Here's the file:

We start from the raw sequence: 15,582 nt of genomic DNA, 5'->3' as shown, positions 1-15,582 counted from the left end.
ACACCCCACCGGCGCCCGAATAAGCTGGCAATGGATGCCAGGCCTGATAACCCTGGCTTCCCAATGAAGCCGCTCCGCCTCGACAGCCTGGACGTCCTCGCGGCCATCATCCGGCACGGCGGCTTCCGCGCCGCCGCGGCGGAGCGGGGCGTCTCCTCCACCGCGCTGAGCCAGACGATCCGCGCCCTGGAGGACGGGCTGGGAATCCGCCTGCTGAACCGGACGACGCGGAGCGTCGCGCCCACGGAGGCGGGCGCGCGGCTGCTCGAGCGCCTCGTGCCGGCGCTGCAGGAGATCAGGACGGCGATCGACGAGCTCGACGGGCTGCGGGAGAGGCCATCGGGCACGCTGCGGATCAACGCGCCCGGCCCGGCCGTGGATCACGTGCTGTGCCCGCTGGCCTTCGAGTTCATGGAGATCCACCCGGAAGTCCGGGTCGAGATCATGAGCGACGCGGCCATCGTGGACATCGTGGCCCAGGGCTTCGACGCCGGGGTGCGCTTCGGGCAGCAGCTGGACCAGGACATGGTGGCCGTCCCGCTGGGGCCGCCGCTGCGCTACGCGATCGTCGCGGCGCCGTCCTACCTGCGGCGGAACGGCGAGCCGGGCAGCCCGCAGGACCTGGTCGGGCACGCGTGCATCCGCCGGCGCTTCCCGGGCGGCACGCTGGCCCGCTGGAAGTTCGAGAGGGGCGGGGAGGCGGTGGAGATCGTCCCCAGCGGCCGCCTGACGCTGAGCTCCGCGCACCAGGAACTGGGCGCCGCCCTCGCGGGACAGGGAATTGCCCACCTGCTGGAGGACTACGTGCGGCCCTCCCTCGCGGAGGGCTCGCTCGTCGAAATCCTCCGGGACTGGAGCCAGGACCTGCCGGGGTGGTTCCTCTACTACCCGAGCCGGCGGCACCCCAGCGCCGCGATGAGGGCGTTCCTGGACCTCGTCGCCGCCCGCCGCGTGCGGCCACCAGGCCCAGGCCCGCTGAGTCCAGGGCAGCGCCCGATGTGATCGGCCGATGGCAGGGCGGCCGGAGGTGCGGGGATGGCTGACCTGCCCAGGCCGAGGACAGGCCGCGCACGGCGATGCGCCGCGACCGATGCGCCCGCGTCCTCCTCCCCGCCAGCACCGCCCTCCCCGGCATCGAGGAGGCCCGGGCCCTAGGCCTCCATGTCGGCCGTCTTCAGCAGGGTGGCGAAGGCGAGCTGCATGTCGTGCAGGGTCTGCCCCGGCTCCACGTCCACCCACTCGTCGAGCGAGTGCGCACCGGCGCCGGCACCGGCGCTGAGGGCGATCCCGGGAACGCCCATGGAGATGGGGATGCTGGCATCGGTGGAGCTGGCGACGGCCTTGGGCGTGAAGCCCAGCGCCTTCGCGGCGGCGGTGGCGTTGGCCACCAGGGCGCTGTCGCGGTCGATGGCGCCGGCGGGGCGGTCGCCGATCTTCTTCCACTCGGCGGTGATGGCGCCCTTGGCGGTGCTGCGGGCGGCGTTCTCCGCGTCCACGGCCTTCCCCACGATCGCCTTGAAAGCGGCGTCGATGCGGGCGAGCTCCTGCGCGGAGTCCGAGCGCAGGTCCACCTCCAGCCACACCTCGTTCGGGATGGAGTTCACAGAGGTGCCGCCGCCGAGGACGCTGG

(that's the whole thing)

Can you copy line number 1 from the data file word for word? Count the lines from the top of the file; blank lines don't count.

We start from the raw sequence: 15,582 nt of genomic DNA, 5'->3' as shown, positions 1-15,582 counted from the left end.